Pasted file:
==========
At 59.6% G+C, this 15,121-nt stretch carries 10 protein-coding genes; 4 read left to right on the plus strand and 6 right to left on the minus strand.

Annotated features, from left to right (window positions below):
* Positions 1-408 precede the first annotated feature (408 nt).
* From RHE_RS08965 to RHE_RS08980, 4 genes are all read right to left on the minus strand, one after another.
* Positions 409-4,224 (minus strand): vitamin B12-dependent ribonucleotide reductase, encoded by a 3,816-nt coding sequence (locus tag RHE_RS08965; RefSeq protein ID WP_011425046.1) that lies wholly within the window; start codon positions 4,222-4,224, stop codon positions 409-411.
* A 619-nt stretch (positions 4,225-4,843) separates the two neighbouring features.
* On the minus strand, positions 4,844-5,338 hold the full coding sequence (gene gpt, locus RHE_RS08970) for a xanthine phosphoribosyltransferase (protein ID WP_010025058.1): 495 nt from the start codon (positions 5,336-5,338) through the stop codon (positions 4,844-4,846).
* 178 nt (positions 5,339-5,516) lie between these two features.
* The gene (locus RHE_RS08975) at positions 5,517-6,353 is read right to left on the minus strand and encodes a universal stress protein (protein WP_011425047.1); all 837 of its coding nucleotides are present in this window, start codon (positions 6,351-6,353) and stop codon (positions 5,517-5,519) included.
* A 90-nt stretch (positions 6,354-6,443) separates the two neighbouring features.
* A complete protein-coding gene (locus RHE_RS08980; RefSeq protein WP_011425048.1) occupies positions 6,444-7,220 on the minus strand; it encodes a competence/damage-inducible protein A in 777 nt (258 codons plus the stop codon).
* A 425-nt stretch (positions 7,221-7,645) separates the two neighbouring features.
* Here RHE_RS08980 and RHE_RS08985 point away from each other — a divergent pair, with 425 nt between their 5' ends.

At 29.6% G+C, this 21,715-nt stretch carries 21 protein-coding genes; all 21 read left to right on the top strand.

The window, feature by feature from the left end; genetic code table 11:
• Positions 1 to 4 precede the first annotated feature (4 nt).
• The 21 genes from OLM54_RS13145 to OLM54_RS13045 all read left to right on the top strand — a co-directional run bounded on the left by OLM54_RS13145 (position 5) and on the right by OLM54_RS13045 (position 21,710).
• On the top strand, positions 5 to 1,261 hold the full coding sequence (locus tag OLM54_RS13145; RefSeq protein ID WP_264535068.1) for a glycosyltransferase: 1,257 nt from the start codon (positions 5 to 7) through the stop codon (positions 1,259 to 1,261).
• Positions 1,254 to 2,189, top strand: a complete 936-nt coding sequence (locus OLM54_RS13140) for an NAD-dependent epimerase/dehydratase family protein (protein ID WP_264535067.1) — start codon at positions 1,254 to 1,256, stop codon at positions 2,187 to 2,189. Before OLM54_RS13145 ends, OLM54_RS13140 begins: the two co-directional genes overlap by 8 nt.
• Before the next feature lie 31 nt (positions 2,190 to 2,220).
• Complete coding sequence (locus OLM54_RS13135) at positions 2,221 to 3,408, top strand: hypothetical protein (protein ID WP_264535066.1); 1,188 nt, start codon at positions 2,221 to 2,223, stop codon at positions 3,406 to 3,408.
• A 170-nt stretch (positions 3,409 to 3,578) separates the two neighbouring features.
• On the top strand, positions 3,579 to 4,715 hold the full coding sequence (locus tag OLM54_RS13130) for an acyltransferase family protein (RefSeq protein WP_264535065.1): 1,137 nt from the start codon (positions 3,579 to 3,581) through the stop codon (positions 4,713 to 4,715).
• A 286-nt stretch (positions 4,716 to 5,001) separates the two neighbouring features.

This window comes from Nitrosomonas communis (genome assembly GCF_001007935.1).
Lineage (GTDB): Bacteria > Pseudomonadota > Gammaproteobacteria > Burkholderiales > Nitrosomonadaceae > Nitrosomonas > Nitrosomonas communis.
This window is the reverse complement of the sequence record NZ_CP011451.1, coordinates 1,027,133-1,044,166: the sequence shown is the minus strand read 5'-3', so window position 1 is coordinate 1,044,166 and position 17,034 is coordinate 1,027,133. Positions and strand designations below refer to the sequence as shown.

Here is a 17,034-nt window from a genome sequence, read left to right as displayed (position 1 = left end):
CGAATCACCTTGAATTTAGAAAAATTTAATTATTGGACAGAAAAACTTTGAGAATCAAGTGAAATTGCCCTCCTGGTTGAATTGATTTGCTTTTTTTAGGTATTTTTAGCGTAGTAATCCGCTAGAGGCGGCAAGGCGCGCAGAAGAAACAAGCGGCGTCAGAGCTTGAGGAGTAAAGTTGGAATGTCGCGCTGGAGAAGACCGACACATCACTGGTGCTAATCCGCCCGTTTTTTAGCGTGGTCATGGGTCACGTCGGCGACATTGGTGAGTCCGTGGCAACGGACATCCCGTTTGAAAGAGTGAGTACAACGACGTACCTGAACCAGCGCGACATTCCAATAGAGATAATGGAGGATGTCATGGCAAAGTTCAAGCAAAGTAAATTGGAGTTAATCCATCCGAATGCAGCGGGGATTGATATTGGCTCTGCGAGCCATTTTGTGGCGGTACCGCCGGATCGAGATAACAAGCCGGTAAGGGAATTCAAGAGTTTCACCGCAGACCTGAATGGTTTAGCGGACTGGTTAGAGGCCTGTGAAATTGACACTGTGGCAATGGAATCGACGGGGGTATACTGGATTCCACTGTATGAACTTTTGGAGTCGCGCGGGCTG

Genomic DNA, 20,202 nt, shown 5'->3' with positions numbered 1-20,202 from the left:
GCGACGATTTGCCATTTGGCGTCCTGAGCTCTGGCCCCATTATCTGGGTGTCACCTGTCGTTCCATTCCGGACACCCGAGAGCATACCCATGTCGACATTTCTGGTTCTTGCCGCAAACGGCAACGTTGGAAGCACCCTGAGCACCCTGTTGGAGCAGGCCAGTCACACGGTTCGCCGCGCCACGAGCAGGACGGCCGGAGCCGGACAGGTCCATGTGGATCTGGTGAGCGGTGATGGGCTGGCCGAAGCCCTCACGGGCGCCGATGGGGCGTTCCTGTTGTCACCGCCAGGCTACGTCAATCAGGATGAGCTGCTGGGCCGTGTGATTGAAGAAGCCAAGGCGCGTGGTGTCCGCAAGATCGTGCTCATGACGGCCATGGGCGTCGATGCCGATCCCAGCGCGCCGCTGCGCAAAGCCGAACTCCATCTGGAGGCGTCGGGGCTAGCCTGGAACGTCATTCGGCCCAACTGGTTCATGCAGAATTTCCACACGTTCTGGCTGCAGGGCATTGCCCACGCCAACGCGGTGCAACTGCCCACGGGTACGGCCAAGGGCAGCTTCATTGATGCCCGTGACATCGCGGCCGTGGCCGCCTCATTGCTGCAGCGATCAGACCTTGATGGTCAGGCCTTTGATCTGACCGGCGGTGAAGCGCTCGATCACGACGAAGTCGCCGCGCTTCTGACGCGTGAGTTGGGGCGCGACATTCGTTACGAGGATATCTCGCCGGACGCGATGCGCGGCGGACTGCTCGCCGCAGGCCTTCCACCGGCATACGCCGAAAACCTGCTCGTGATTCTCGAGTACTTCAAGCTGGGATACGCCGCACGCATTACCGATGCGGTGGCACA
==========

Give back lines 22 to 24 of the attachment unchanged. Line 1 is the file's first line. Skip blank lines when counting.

• A 170-nt stretch (positions 3,409 to 3,578) separates the two neighbouring features.
• On the top strand, positions 3,579 to 4,715 hold the full coding sequence (locus tag OLM54_RS13130) for an acyltransferase family protein (RefSeq protein WP_264535065.1): 1,137 nt from the start codon (positions 3,579 to 3,581) through the stop codon (positions 4,713 to 4,715).
• A 286-nt stretch (positions 4,716 to 5,001) separates the two neighbouring features.